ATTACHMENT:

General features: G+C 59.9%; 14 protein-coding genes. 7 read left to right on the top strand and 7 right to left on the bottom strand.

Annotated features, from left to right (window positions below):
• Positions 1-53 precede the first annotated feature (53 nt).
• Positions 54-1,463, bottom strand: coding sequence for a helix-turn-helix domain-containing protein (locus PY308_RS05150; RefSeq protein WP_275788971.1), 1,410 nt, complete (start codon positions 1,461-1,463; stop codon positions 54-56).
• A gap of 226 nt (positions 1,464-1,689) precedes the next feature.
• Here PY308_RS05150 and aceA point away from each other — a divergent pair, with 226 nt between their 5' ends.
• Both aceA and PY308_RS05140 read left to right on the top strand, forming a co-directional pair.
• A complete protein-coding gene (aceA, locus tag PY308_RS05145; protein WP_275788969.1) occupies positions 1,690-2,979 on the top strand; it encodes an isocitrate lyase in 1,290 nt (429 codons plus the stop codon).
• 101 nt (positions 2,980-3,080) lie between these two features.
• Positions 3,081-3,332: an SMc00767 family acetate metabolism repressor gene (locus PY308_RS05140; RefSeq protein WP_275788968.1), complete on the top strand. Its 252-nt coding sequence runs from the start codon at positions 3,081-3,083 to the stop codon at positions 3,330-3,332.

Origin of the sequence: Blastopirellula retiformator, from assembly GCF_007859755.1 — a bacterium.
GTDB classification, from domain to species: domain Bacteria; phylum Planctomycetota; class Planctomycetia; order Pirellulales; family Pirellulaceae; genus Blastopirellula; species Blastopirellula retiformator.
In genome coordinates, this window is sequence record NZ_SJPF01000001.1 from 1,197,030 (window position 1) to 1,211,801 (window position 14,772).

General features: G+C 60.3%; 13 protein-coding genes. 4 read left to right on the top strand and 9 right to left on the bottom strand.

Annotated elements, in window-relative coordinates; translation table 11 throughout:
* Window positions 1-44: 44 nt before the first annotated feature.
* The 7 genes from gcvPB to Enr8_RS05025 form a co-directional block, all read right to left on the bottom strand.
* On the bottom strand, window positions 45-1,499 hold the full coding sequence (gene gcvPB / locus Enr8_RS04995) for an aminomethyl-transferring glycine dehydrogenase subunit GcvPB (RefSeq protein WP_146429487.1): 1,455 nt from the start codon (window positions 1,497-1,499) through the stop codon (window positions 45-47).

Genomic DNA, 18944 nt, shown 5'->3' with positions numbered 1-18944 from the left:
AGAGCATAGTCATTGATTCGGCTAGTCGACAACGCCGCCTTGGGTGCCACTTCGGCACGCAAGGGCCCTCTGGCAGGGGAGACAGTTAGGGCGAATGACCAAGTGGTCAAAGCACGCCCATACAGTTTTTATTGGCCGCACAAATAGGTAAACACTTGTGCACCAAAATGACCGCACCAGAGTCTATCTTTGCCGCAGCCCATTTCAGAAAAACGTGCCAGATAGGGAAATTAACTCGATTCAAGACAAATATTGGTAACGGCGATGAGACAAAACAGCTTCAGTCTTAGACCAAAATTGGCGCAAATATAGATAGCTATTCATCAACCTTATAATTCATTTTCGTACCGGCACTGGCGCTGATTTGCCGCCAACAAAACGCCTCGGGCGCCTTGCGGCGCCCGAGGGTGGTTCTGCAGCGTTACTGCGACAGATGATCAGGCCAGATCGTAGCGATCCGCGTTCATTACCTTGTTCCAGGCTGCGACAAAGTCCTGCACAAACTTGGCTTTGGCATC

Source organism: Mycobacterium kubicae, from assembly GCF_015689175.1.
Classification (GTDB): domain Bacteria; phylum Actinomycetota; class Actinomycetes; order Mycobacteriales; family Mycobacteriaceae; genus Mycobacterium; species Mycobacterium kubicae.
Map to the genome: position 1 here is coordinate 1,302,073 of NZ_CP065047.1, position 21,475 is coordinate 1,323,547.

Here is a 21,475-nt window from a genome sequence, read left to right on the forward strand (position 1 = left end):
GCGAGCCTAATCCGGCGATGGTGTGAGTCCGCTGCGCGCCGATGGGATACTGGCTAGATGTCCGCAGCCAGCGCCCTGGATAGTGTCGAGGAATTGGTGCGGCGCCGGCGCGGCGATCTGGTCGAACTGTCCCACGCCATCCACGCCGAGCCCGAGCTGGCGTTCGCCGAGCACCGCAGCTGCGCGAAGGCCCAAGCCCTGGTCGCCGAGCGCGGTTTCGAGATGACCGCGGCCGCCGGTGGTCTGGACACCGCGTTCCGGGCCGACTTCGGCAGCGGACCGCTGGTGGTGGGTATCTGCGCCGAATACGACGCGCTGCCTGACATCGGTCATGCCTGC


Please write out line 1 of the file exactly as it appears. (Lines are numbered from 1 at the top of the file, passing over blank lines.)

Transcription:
General features: G+C 59.9%; 14 protein-coding genes. 7 read left to right on the top strand and 7 right to left on the bottom strand.